“Thank you, Lord, for this brand new day that I ain’t never seen before.”
That prayer was offered up by an old African-American preacher at Salem Camp Meeting one hot August night a long, long time ago — so long ago that we all took special notice that an African-American preacher had been asked to offer a prayer.
The words spoke right to my soul. I have remembered them across the years and I have prayed them silently to myself many, many mornings since then, and publicly on occasion.
Thank you, Lord, for what’s new.
Thank you, Lord, for what we’ve never seen before.
Thank you, Lord, for allowing us to be around long enough to see and experience what is new.
It is a funny thing about tradition. Every tradition started sometime and somewhere and people did it over and over and over again until the new became — well, traditional. Which brings me back to the beginning. The eloquent prayer was offered by my friend on that hot August night. Salem Camp Meeting, forever and a day, started on the Friday before the second Sunday in August.
But things change. Even at Salem. Now, because of the ever-lengthening local school calendar, Salem starts on Friday, July 12 this year — and runs through July 19.
Which brings us to a few more changes, some instilled by choice and others by necessity.
We are tweaking the times for the services. Salem has been going on since 1828 and as far as anybody knows the evening services have started at 8 p.m. That’s because everything used to start at 8 p.m., from high school football games to rodeos and goat ropings. But folks don’t need to stay out quite as late these days, so when you mark your calendars that Salem starts on July 12 — make a note that the service will start at 7:30 — and you can put down that Darrell promised you’d be out by around 8:45, so you would be home before it got good dark. We are doing it for you. We want you to be there.
And we have two stomp down good preachers, too. One is Bill Britt, from Peachtree Road United Methodist Church and he knows how to boil it down and get it said in a way that you will hear and enjoy and understand, and then he’ll have you on your way. The other preacher is Carlos Sibley, from First Baptist in Watkinsville. His sermons come straight from the Word of God and he has a couple of thousand folks come to hear them every Sunday, including 500 or 600 college students from UGA. You know if that many college students will get up on Sunday morning to come and hear a preacher, he’s got something to say worth listening to.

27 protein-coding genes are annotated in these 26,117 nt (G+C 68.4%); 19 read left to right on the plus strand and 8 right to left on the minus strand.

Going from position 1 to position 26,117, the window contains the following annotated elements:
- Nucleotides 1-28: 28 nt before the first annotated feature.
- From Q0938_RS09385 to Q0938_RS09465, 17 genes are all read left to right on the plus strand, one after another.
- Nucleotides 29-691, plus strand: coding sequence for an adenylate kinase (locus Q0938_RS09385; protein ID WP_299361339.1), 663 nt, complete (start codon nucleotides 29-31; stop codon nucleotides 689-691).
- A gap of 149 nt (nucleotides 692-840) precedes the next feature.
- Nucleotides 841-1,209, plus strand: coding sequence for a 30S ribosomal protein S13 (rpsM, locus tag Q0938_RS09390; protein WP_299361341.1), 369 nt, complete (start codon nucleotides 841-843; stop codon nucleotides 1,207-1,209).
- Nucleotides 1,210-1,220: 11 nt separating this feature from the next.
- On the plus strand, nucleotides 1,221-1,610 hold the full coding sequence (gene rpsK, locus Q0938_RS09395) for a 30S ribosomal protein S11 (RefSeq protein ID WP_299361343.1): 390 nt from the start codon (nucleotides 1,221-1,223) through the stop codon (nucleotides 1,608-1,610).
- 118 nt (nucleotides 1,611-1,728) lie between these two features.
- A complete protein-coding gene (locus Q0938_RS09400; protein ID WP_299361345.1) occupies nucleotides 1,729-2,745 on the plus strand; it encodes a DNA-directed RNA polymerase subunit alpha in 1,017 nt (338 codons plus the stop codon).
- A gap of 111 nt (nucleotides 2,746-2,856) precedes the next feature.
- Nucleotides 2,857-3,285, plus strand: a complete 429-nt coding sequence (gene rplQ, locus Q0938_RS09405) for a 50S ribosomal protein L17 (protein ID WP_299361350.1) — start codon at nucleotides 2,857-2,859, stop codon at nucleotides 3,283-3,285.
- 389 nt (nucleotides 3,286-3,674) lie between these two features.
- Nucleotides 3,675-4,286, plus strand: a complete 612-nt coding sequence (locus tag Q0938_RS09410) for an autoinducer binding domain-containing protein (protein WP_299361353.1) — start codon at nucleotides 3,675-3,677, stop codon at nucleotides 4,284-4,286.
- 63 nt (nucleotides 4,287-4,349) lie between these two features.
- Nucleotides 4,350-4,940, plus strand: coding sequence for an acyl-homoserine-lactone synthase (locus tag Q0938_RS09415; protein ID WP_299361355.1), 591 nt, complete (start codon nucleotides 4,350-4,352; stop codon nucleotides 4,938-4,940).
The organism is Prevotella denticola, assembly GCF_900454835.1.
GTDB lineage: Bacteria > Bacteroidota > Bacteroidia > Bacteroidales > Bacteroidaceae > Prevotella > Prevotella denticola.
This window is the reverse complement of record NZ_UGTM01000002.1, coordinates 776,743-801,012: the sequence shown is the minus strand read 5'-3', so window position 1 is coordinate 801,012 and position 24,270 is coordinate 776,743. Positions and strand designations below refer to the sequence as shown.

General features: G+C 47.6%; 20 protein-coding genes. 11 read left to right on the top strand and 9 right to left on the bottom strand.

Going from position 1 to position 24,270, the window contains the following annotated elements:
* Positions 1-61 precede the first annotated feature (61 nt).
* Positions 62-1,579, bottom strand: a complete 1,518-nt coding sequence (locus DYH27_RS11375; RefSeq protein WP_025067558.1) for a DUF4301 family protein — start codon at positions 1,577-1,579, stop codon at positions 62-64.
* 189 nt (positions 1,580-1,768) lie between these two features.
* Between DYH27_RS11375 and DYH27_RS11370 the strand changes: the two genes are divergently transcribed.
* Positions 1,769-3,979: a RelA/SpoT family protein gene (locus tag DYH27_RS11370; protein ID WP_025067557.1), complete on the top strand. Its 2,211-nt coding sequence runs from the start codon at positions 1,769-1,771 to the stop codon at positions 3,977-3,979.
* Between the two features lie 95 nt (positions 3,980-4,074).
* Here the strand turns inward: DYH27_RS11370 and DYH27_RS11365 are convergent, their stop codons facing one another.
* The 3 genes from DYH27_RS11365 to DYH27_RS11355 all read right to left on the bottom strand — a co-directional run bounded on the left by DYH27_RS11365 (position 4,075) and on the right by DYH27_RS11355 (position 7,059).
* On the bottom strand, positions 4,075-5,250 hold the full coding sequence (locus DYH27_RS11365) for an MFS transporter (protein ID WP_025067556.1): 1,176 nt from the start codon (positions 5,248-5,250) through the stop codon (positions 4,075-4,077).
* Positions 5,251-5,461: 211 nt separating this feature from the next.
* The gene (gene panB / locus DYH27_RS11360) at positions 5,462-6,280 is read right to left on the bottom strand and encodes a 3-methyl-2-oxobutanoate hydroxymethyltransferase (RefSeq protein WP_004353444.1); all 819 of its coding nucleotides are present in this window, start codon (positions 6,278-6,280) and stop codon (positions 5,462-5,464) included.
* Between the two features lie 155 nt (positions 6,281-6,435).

So plan to come to Salem. Start early. Stay short.
We have some other changes, not by our own choosing, but you need to know about them. After more than 30 years with us, Wayne and Kim Hicks have decided to retire, so we have new arrangements for meals at the Salem Hotel. Wayne and Kim will be sorely missed and no two people will be able to replace them. But we will have delicious food served, as always, at the hotel. It will be catered by the same folks that handle the food service at Oxford College, and they do a jam up job.
The biggest change is that we will be serving buffet style, and since services are starting earlier, in an effort to get folks home a little earlier, supper will be served at 5:30, instead of 6. There will still be a second seating if warranted. The lunch buffet will start right after the 11 a.m. service, as always.
Try it. You’ll like it. Try it twice and you’ll have a new tradition. All are welcome — and we mean all — at the Lord’s table, which is what we believe the Salem table to be. It’s a great place to bring your group for an outing. We’ll need to know you’re coming so call Tiffany at 770-786-6841 to make a reservation. She’ll need about three working days notice.
The Lord will be working at Camp Meeting this year. You don’t want to miss out. It will be a new day and folks will be talking about it for years to come. You will want to be one of those people.
“Thank you, Lord, for this brand new day, that I ain’t never seen before.”